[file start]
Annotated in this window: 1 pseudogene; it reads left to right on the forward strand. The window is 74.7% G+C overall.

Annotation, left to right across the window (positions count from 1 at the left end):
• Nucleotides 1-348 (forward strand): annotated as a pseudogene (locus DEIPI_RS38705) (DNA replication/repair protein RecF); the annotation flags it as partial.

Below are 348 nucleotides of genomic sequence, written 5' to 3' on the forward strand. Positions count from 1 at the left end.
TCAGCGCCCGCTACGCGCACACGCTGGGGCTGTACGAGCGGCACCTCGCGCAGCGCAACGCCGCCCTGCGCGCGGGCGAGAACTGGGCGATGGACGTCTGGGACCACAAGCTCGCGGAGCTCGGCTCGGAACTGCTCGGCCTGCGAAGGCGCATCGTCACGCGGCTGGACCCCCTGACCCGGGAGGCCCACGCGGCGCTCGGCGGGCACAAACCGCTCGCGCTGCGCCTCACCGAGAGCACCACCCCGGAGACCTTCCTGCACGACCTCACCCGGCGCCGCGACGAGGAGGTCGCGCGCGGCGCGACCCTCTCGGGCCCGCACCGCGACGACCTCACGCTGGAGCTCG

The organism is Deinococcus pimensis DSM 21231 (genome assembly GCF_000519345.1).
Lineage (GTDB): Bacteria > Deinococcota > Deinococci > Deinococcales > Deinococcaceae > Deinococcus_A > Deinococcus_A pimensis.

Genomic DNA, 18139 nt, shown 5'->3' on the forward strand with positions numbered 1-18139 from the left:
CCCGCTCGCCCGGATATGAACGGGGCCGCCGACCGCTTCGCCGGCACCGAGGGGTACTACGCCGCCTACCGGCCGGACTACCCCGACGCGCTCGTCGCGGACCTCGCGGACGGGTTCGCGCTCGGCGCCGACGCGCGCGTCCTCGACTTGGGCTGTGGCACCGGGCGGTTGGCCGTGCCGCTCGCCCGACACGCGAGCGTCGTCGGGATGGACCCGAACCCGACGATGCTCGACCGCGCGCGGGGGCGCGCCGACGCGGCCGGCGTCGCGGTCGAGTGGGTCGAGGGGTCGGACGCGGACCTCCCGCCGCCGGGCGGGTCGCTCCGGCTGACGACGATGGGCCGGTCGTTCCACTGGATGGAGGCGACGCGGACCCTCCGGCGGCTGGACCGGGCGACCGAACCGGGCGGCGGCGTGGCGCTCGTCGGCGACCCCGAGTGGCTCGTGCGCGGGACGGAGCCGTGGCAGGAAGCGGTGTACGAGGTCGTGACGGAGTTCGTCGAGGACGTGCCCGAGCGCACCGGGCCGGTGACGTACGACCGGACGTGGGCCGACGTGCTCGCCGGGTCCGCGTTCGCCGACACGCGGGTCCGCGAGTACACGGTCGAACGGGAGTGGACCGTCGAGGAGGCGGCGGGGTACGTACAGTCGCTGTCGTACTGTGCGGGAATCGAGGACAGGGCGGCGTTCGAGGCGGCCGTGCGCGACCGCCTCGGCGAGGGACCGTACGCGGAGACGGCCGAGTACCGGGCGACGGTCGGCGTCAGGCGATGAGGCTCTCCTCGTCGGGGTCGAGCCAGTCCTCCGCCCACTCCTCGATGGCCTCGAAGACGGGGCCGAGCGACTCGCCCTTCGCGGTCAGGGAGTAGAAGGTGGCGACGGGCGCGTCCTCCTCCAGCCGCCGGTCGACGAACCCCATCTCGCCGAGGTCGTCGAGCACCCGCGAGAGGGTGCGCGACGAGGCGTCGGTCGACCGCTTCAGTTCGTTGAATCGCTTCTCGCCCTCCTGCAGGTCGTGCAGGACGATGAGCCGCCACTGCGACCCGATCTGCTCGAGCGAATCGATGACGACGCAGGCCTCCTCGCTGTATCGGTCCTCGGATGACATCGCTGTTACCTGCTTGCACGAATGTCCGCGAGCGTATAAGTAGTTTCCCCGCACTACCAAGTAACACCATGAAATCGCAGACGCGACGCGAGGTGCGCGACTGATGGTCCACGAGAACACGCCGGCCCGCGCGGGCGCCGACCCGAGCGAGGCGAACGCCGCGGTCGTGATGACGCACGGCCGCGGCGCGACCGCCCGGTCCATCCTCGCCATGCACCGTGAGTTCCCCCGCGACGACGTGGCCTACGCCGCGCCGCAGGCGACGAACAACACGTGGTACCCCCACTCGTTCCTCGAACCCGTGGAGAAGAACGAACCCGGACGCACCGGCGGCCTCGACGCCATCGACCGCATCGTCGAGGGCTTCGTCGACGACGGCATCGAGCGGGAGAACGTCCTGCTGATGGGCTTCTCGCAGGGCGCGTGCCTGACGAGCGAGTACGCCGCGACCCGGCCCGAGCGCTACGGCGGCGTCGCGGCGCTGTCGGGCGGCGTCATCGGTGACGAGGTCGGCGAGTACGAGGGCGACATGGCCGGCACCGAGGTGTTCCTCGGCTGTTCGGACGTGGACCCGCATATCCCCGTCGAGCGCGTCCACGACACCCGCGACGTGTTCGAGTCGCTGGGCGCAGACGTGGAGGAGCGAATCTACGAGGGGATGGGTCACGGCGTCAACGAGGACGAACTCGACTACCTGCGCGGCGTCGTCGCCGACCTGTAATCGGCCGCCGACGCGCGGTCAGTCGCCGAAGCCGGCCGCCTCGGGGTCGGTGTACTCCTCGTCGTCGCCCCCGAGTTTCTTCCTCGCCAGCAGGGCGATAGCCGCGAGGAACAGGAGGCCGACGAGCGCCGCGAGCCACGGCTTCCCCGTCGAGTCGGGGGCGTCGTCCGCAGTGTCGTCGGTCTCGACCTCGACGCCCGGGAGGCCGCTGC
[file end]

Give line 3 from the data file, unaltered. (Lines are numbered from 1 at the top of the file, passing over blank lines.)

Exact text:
• Nucleotides 1-348 (forward strand): annotated as a pseudogene (locus DEIPI_RS38705) (DNA replication/repair protein RecF); the annotation flags it as partial.